Several years ago, I met a man in Houston, Texas who made it his life’s passion to study success (in all aspects – personal, professional, spiritual, etc., including this idea of reverse thinking).
His name is John.
He shared that as a result of his discoveries, he generated between $50,000-$100,000 every single day in new wealth. 7 days a week. 365 days a year. You could say that his research has paid off…
Do the math. That’s a lot of money.
He also happens to own 8 homes all around the world, one of them in Trump Towers.
(I can practically hear my left-leaning friends cringe at the mention of Trump. Don’t worry, it’s not about politics AT ALL.)
John said that one morning (quite a few years ago), he jumped in the elevator to head down to the main level. Before he knew it, Donald Trump got in the elevator with his entourage of business professionals, all surrounding him and taking orders.
This is when Trump was still a businessman, not a politician.
He wanted to develop a piece of property along the riverside in New York City.
Most people would start a project like this by saying things like:
“Okay, first we need to meet with the architects to draw up a schematic of what we want to do. Then we need to go to the planning board and pull permits. We need to get permission to dig test pits. Then we need to get bids from all the subcontractors…”
But surprisingly, that’s not the approach Trump took.
Rather than making a list of everything that he needed to get done to accomplish the project, the first thing he did was make a list of everything that would STOP him from accomplishing his project.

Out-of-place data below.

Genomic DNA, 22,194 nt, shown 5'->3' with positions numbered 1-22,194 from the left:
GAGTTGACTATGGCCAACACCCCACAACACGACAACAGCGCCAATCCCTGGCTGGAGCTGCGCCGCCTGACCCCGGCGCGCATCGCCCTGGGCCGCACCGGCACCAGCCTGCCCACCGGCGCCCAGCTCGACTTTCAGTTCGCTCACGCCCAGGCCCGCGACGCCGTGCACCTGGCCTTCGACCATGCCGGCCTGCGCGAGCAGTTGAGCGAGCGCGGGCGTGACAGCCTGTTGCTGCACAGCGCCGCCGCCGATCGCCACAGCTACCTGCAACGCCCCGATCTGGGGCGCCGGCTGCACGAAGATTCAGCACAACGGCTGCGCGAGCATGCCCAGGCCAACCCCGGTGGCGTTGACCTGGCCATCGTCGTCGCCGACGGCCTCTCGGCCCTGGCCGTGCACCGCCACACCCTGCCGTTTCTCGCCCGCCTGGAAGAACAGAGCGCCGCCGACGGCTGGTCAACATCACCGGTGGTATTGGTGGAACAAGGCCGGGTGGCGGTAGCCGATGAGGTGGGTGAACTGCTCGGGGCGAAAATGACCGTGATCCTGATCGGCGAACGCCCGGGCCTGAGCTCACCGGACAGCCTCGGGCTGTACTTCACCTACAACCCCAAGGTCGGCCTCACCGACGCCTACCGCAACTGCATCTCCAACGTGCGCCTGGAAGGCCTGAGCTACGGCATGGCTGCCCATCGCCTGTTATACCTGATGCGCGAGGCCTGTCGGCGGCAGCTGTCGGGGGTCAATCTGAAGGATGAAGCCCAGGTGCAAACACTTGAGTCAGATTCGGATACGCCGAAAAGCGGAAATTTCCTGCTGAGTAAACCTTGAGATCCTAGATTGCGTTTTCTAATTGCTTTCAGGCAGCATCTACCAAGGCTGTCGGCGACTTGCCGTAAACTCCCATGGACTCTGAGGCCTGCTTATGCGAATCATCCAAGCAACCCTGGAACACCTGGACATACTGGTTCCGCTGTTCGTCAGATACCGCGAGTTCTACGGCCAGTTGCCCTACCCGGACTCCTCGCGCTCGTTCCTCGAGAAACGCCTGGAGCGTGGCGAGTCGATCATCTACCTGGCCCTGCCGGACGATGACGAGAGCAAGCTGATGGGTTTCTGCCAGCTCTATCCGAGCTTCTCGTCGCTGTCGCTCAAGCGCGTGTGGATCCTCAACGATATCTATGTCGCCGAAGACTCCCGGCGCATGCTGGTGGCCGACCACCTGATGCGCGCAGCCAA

In fact, Trump ordered his entourage to make a list of every reason that would prevent him from developing the land – then, once that list was on paper, to create a strategy and contingency plan around solving each roadblock.
In other words, Trump figured:
By removing any obstacles stopping you from being successful – your chances of success will skyrocket.
…A fascinating and unconventional approach!
Curious if other business tycoons approached projects this way, John flew out to one of his other homes, one shared by centi-millionaires and billionaires. It’s on a cruise ship… And each “homeowner” has a condo on this boat that travels the world.
During breakfast one morning, John shared his story about Trump.
Lo and behold, the others agreed it was this approach of “reverse thinking” that has been instrumental to their long-term success.
…But John wasn’t the first one to share this philosophy with me.
Ever hear of the book Rich Dad, Poor Dad?
It’s a story about two different dads and their approach to life and success. It’s a fictional story, and the “rich dad” is supposedly modeled after two people: Marshall Thurber and Keith Cunningham.
Both people I know well.
One evening, my wife and I were having dinner with Keith, and he told us that one of the most powerful questions he ever asks himself is:
It wasn’t until I met with John and he told me about his reverse thinking story with Donald Trump that I actually “got it.”
Instead of thinking:
“What do I need to do in order to reach my goals?”
This is a different approach that challenges you to think:
“What are all the reasons that will stop me from reaching my goals – and what’s my strategy for eliminating them?”
In Part 2, we’ll dig deeper into the questions you must ask yourself to spur this kind of thinking at the outset of any project. See you then!